A plaque dedicated to the First Nations Wampanoag people has been unveiled in Southampton as the city becomes the first in the UK to participate in Native American History Month.
The city council has forged strong links with the Wampanoag people through its work to commemorate this year's 400th anniversary of the Mayflower voyage, which brought pilgrim settlers from England to the coast of what is now Massachusetts in the US.
The new plaque has been added to the city’s Mayflower Memorial, which up to now had only featured tributes to the ship's English settlers and crew. It remembers the original Wampanoag inhabitants of the village of Patuxet, which was decimated by disease between 1616 and 1619 following the invasion of English and European settlers.
The deserted village was subsequently chosen by the Mayflower pilgrims as the site of their settlement. Today (9 November) marks the 400th anniversary of their arrival on the continent.
The plaque reads: “In memory of the Wampanoag of Patuxet who perished in “the Great Dying” plague of 1616 to 1619 introduced by European and English invaders. The decimated village of Patuxet - a graveyard - was settled by the pilgrims who arrived on the Mayflower in 1620. They renamed the village Plymouth Colony.”
The city council said it had chosen to join in Native American History Month because of its Mayflower connection and wider Native American links. It is running a programme of virtual events funded by the National Lottery Heritage Fund all month to celebrate Wampanoag history, stories and culture.
Along with a range of free online videos and resources, a Wampanoag film, The Mashpee Nine, will be shown as part of City Eye’s annual film festival. The programme will end on 26 November with a new film from the Wampanoag people offering their perspective on Thanksgiving Day and why they choose not to mark the occasion.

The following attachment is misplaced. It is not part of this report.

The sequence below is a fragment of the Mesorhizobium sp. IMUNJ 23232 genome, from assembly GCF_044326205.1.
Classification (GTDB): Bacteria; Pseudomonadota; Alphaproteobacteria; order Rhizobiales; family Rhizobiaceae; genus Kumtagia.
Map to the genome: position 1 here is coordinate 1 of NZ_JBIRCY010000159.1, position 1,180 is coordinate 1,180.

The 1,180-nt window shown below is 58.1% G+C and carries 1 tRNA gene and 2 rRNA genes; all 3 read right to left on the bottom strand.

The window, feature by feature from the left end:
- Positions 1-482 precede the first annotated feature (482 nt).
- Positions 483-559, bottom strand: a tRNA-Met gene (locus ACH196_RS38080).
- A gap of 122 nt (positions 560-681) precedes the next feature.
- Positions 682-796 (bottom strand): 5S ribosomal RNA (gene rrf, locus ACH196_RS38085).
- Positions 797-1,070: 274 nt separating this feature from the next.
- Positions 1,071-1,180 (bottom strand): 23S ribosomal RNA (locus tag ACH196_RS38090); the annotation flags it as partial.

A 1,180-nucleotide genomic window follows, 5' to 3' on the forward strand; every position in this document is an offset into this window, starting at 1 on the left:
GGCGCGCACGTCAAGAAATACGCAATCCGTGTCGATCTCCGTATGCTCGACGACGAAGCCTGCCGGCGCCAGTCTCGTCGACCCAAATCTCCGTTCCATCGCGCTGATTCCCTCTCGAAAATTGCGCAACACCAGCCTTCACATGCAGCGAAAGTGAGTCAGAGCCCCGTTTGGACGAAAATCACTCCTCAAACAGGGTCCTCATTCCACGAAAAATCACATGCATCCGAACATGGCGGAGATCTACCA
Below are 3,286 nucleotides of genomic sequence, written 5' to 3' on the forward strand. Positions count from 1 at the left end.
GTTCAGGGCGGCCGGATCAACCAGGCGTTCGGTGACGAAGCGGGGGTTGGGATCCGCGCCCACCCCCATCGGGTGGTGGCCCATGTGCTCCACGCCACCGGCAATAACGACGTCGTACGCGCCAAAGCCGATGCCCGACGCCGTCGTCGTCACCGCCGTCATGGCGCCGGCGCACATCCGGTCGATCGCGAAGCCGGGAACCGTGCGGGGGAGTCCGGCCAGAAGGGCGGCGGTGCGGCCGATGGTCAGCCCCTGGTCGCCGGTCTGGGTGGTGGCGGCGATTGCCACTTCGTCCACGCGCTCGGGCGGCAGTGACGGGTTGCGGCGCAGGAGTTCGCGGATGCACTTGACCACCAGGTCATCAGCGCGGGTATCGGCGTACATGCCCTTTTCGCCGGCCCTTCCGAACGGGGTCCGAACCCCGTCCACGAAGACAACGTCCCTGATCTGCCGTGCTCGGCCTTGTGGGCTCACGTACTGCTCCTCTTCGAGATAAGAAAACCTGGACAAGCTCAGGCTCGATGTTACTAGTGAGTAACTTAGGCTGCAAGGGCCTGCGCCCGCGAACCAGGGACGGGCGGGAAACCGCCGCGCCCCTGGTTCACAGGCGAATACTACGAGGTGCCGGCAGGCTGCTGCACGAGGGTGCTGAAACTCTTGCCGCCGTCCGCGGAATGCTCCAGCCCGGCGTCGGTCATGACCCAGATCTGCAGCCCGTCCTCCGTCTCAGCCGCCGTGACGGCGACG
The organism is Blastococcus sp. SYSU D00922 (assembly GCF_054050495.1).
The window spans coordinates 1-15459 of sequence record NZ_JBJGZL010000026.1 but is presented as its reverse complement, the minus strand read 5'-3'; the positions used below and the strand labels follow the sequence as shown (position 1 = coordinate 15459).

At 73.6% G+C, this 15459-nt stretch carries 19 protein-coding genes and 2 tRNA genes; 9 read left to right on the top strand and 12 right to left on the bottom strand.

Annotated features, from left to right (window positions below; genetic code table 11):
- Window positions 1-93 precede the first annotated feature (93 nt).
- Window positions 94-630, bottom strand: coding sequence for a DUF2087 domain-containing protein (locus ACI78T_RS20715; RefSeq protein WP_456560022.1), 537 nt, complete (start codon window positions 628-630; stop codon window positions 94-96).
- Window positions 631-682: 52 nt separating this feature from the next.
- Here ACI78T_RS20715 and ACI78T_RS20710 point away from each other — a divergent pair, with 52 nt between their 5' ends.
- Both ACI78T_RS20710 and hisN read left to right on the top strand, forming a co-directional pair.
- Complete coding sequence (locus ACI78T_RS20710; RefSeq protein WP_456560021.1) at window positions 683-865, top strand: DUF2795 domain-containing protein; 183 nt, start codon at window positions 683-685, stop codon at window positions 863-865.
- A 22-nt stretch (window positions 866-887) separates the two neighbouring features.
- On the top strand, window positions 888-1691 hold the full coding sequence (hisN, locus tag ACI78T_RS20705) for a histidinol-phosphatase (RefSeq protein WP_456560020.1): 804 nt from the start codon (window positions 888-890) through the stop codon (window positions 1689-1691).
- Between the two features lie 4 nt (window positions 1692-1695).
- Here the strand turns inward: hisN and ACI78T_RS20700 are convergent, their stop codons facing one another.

The council has also launched school education resources that tell the Mayflower story from both the perspective of the European settlers and the indigenous Native Americans. It is the first time Wampanoag people have co-curated education materials for UK school students.
Paula Peters, a Wampanoag scholar and the co-creator of the resources, said: “It has been such a pleasure to work with the Southampton City Council team knowing how genuinely they seek to know and teach the whole story of colonisation.
“The Wampanoag story has been marginalised for centuries, yet the story of the Mayflower is one that cannot be completely understood without the inclusion of the Wampanoag perspective. These are the stories that inform our humanity. If we are ever to advance in a worldly way we have to take a critical look at the past and map our futures so that we do not make the same mistakes.”
Southampton’s mayor, Sue Blatchford, said: “We have learnt much from working with representatives of the Wampanoag tribe and are enriched by the experience. We commit to ensuring all our school children learn their story. From now on, the story of the Mayflower will be told in this city not just from the perspective of those waving the ship off, but also from those witnessing its arrival from (what is now) the Massachusetts shore.”
The development comes amid a wider debate in the cultural heritage sector about how colonialism, slavery and contested histories should be represented in the public realm.
A video of the Slavery, Colonialism and the Public Realm session at this year's Museums Association conference will be available on our website shortly